and through times of peril we lean into you, for in Jesus you have trodden paths as difficult as ours,
revealing there a love that nothing defeats, a love that bears us through.
Even as we strive to behave responsibly,
and to care reliably, so we feel after you
that in these uncertain times we might trust you are with us, our refuge and strength, and our faith, hope and love might be renewed.
May the Resurrection Come
The resurrection was first discovered by the friends of Jesus
who stood in grief outside his tomb.
Resurrection turned despair into life.
It was discovered again by a group of Jesus’ disciples
who had known the loss of all they had known.
Resurrection turned fear into hope.
It was discovered again by black South Africans
when apartheid was dismantled.
Resurrection turned injustice into liberation.
It was discovered again by the people of East Timor
who fought for independence.
Resurrection turned oppression into freedom.
It’s been discovered again whenever someone has found the space
to love after being hurt,
has found the courage to begin again
when it seems life has ended.
And that gives us faith to believe resurrection will happen
in Palestine and Israel.
We have faith to believe resurrection will happen
in Iraq, Syria and Guantanamo Bay.
We have faith to believe resurrection will happen
in refugee camps in Europe, in Laos
and detention centres in Maribyrnong.
We have faith to believe resurrection will happen
in the systems that crumple and oppress.
We have faith to believe resurrection will happen
in the lives we know are shattered
and the hearts we know are broken.
may the resurrection come.
may the resurrection come.
written by Cheryl Lauri
Friday 10th April - Good Friday
Why is Good Friday called ‘good.’
Today is Good Friday, when we recall the final day of Jesus’ life – his trial, humiliation and his death of the cross. But why is it called ‘good?’ What good is there in seeing an innocent man put through arguably the most depraved form of execution ever devised? In the same way our current point in history could hardly be called good. There were two images that caught my attention on the news. A picture of a mass burial of Corvid19 victims in Hark Island, New York. The city, to date, has experienced 10,000 deaths from the virus.
The picture revealed long trenches dug by machine and row after row of pine caskets being covered with soil. The second picture was of a health care support worker and district nurse, fifty-eight-year-old Janice Graham who was the first NHS worker in Scotland to die from Coronavirus. Colleagues described how she bought kindness and compassion to patients and possessed a bright and engaging personality. In what way could any of these things be called good? Perhaps this day should be known as ‘Terrible Friday.’
The origins of ‘Good Friday’ are somewhat unclear. One dictionary argues the earliest known use of ‘guode Friday’ was found in a lectionary text dated around 1290. Another suggestion is that it derives from the term "God's Friday" or Gottes Freitag, while others maintain that it is from the German Gute Freitag. Another tradition suggests to was called Long Friday by the Anglo-Saxons. Within Greek Orthodox Liturgy the day was known as "the Holy and Great Friday" and in yet another church tradition Karfreitag or ‘Sorrowful Friday.’ But the question persists – why is this particular Friday ‘good.’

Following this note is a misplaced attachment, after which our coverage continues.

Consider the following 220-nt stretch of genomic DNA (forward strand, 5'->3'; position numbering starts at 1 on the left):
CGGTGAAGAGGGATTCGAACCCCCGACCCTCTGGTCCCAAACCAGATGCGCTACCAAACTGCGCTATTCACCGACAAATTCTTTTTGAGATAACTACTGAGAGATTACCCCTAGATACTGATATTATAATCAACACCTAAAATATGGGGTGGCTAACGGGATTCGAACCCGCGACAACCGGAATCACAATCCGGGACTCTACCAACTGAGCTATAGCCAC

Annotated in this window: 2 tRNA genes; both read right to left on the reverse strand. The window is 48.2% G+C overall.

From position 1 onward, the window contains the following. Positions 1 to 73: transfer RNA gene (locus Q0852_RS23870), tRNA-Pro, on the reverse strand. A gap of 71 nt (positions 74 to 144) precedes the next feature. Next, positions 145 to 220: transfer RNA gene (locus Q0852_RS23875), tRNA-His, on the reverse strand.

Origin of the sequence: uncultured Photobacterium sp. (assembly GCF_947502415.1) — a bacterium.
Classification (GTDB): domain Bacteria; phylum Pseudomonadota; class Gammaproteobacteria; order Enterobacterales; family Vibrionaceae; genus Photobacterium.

Like much of the Christian Faith the term ‘Good Friday’ is counterintuitive. For the church the day is a sombre festival in which we reflect on Jesus suffering and death. But yet it is good! It is good because we celebrate Jesus’ suffering and dying for our sins to secure our salvation. Our peace with God, His presence in our lives and our hope for eternity are made possible by Jesus’ death. There is no need for our lives to be dominated by fear or guilt.
The terrible Friday which saw Jesus die breathing forgiveness leads us onto Easter morning. Jesus’ victory over sin and death and love triumphant. So the word ‘good’ does not describe the events of Good Friday, but the healing stream of love and healing and forgiveness that flows from the cross. Without Good Friday there can be no Easter Sunday. Without the cross and death of Jesus there can be no resurrection.
So despite all that we see around us, today is ‘good.’ For those of us who have the privilege of faith it reminds us of the true power and depth of God’s love. For those who are suffering from Coronavirus and their families who helplessly watch and wait, they are surrounded by God’s love and served by medical and support staff who are putting their own lives and health at risk. Perhaps it will only be well into the future when we have mourned the people we lost and the usual routines of life are restored, that we will understand the ‘good’ that has emerged from the current time.